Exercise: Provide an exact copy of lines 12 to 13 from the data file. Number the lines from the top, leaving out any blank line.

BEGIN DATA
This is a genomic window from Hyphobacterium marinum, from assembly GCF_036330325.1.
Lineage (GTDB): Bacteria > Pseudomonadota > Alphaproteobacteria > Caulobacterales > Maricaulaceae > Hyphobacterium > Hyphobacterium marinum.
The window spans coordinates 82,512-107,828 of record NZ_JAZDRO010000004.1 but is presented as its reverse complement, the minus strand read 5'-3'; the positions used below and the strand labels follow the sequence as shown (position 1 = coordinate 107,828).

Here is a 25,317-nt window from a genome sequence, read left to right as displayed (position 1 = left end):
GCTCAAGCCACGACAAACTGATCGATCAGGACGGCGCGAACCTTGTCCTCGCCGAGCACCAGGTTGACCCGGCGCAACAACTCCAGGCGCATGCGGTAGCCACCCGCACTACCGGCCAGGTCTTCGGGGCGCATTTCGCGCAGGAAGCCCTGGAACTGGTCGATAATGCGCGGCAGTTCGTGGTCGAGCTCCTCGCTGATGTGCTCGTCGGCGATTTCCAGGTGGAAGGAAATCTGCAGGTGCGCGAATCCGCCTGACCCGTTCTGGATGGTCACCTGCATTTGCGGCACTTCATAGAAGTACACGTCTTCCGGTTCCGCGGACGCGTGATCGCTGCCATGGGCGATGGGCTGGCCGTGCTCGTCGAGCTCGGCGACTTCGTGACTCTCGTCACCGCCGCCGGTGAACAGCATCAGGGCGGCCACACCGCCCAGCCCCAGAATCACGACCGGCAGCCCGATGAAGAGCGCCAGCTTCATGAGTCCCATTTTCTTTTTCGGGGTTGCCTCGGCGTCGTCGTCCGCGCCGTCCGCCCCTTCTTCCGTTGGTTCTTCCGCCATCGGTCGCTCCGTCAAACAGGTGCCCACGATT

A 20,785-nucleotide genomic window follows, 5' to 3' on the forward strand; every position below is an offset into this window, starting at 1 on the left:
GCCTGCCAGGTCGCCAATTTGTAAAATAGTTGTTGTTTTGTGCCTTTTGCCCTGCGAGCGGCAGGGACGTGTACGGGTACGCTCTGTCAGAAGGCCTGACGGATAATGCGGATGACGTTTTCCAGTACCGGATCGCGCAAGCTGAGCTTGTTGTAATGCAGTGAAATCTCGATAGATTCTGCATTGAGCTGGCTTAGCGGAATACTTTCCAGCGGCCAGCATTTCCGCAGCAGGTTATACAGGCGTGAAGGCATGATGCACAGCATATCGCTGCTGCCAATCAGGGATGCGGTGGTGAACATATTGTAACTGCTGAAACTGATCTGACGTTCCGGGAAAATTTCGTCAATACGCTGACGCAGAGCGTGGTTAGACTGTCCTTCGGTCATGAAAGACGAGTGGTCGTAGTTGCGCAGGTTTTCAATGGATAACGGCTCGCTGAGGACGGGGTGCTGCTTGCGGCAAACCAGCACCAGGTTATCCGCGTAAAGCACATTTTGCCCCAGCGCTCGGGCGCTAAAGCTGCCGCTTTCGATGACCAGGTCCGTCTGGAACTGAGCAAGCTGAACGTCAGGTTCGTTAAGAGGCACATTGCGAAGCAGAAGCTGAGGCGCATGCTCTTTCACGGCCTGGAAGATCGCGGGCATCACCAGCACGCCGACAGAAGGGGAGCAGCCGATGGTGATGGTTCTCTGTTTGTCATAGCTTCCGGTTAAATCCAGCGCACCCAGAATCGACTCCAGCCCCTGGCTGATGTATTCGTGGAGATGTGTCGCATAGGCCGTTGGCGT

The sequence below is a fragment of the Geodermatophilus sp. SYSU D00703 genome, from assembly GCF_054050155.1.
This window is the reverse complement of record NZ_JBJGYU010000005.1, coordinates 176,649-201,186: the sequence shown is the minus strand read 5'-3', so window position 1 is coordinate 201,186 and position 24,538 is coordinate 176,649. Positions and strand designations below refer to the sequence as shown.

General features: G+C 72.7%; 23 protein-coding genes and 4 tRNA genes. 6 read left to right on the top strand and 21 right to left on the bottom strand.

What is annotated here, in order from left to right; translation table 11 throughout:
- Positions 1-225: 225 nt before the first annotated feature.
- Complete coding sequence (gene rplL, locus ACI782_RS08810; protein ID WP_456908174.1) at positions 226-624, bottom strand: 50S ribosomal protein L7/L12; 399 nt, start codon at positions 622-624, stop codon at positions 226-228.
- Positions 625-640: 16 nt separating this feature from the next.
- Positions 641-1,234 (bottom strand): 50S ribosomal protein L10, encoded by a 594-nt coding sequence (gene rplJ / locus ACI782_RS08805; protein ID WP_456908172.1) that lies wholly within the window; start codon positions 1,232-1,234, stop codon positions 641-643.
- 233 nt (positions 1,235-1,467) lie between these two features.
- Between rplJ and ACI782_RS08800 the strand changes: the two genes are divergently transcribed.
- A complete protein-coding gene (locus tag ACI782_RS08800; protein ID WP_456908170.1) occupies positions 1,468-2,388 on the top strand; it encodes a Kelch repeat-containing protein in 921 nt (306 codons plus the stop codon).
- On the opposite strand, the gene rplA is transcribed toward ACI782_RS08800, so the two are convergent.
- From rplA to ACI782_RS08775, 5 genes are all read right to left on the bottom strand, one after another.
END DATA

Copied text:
- Positions 1-225: 225 nt before the first annotated feature.
- Complete coding sequence (gene rplL, locus ACI782_RS08810; protein ID WP_456908174.1) at positions 226-624, bottom strand: 50S ribosomal protein L7/L12; 399 nt, start codon at positions 622-624, stop codon at positions 226-228.